The Hubble Space Telescope has become better known for its flawed mirror than for its scientific results. Although the mirror imperfection has affected much of the scientific program, the telescope remains capable of producing sharper astronomical images than are available from any other observatory.
This talk will address the mirror problem, what has been done to compensate for it by means of image processing, and the improvements that are to be installed during a December 1993 shuttle mission.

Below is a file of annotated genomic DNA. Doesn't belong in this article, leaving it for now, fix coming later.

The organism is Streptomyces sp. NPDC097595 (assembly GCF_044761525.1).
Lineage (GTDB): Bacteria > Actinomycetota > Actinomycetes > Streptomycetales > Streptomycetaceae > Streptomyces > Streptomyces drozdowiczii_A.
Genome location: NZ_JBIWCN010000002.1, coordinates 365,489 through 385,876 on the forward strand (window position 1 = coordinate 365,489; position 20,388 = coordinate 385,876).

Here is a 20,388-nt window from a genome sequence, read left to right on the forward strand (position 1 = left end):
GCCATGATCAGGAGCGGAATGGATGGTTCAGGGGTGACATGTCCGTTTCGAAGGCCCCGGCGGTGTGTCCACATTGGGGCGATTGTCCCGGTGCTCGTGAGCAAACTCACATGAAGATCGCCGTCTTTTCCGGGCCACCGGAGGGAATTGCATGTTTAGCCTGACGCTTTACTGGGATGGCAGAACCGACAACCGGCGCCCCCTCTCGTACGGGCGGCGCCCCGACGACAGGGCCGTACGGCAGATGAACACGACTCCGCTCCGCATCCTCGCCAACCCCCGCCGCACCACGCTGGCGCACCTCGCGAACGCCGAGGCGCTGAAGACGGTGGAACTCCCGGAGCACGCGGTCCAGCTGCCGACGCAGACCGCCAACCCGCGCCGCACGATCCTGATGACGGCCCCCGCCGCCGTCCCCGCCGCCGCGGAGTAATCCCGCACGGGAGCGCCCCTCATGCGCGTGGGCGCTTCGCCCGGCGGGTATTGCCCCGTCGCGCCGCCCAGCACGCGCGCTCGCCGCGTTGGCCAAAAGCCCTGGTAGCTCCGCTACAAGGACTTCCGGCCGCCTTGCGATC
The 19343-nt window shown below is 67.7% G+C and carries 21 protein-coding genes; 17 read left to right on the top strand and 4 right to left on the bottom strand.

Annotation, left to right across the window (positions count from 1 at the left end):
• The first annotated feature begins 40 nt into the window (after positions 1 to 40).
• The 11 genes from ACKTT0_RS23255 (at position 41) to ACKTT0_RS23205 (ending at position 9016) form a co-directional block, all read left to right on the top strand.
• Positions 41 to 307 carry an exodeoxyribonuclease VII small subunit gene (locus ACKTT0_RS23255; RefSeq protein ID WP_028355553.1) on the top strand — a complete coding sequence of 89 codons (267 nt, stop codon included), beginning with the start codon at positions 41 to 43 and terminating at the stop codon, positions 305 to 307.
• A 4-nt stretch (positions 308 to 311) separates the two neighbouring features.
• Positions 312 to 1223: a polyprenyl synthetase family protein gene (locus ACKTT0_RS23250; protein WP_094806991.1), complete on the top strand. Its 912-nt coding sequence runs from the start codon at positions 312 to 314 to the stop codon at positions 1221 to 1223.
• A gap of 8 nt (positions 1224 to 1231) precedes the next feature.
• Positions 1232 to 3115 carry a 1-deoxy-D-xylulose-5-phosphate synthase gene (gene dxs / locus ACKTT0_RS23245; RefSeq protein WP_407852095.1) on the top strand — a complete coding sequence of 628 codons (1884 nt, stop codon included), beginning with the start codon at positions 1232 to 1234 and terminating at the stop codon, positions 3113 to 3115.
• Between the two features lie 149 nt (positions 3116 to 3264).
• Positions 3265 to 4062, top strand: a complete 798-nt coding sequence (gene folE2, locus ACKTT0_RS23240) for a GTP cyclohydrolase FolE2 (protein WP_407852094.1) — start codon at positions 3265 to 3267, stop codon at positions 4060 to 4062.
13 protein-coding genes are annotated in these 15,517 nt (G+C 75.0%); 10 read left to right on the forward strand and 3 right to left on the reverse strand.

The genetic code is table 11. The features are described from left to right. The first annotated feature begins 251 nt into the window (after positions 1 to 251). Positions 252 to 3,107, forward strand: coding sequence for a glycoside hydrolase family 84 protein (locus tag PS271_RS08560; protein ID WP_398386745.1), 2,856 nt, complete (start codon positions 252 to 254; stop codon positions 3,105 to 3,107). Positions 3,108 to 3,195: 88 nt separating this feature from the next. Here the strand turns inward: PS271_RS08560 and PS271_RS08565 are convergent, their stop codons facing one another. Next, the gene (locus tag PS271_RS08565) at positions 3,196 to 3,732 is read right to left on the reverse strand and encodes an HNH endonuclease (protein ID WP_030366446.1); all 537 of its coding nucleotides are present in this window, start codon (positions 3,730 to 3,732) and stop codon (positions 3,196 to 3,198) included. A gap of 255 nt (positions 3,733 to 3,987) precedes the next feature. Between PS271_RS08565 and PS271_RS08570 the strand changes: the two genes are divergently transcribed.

Some recent telescope images and their interpretations will be presented.
Colin Cox received a doctorate in Physics from Oxford University. He has since worked in the fields of high energy particle physics, medical physics and imaging, and development of astronomical detectors. He is currently at the Space Telescope Science Institute, managing a group which maintains the telescope's pointing and calibration data bases and working on applications of photon counting detectors to stellar interferometry.
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